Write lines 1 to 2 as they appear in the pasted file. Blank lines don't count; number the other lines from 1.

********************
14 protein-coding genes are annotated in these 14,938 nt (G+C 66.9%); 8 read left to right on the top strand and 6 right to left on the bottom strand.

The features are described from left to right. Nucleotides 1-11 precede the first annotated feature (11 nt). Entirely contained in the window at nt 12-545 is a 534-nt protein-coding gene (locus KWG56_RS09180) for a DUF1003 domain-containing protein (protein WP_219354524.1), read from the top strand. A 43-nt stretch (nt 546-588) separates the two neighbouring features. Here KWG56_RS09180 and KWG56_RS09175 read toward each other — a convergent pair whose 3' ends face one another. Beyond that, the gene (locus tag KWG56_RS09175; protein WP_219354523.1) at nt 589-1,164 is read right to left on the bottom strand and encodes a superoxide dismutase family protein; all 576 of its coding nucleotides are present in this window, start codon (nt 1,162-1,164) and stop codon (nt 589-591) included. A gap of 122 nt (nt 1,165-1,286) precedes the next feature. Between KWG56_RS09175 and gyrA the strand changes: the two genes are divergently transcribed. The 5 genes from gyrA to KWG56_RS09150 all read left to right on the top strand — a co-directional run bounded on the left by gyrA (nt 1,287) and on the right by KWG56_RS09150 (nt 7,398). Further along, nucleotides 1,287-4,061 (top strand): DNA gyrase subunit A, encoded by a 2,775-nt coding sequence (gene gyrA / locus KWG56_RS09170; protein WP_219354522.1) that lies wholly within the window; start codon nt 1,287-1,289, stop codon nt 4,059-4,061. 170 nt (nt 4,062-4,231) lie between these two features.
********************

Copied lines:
14 protein-coding genes are annotated in these 14,938 nt (G+C 66.9%); 8 read left to right on the top strand and 6 right to left on the bottom strand.

The features are described from left to right. Nucleotides 1-11 precede the first annotated feature (11 nt). Entirely contained in the window at nt 12-545 is a 534-nt protein-coding gene (locus KWG56_RS09180) for a DUF1003 domain-containing protein (protein WP_219354524.1), read from the top strand. A 43-nt stretch (nt 546-588) separates the two neighbouring features. Here KWG56_RS09180 and KWG56_RS09175 read toward each other — a convergent pair whose 3' ends face one another. Beyond that, the gene (locus tag KWG56_RS09175; protein WP_219354523.1) at nt 589-1,164 is read right to left on the bottom strand and encodes a superoxide dismutase family protein; all 576 of its coding nucleotides are present in this window, start codon (nt 1,162-1,164) and stop codon (nt 589-591) included. A gap of 122 nt (nt 1,165-1,286) precedes the next feature. Between KWG56_RS09175 and gyrA the strand changes: the two genes are divergently transcribed. The 5 genes from gyrA to KWG56_RS09150 all read left to right on the top strand — a co-directional run bounded on the left by gyrA (nt 1,287) and on the right by KWG56_RS09150 (nt 7,398). Further along, nucleotides 1,287-4,061 (top strand): DNA gyrase subunit A, encoded by a 2,775-nt coding sequence (gene gyrA / locus KWG56_RS09170; protein WP_219354522.1) that lies wholly within the window; start codon nt 1,287-1,289, stop codon nt 4,059-4,061. 170 nt (nt 4,062-4,231) lie between these two features.